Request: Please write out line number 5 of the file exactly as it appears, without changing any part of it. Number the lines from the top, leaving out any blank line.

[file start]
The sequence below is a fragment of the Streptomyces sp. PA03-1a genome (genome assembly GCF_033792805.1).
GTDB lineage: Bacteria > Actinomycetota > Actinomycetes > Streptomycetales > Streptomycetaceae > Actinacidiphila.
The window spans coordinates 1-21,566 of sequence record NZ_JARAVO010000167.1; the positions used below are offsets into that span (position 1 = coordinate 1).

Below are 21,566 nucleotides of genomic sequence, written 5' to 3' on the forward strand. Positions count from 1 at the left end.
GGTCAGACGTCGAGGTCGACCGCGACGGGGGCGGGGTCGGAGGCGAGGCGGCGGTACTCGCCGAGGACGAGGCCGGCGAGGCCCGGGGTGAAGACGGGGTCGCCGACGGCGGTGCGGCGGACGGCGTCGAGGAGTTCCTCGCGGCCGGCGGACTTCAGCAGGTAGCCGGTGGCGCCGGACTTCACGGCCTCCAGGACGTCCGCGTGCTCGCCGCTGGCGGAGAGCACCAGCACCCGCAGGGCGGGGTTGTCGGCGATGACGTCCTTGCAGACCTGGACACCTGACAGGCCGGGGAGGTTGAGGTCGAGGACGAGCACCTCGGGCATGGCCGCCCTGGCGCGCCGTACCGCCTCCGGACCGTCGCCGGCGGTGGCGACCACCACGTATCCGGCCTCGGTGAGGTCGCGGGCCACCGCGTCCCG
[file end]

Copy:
GGTCAGACGTCGAGGTCGACCGCGACGGGGGCGGGGTCGGAGGCGAGGCGGCGGTACTCGCCGAGGACGAGGCCGGCGAGGCCCGGGGTGAAGACGGGGTCGCCGACGGCGGTGCGGCGGACGGCGTCGAGGAGTTCCTCGCGGCCGGCGGACTTCAGCAGGTAGCCGGTGGCGCCGGACTTCACGGCCTCCAGGACGTCCGCGTGCTCGCCGCTGGCGGAGAGCACCAGCACCCGCAGGGCGGGGTTGTCGGCGATGACGTCCTTGCAGACCTGGACACCTGACAGGCCGGGGAGGTTGAGGTCGAGGACGAGCACCTCGGGCATGGCCGCCCTGGCGCGCCGTACCGCCTCCGGACCGTCGCCGGCGGTGGCGACCACCACGTATCCGGCCTCGGTGAGGTCGCGGGCCACCGCGTCCCG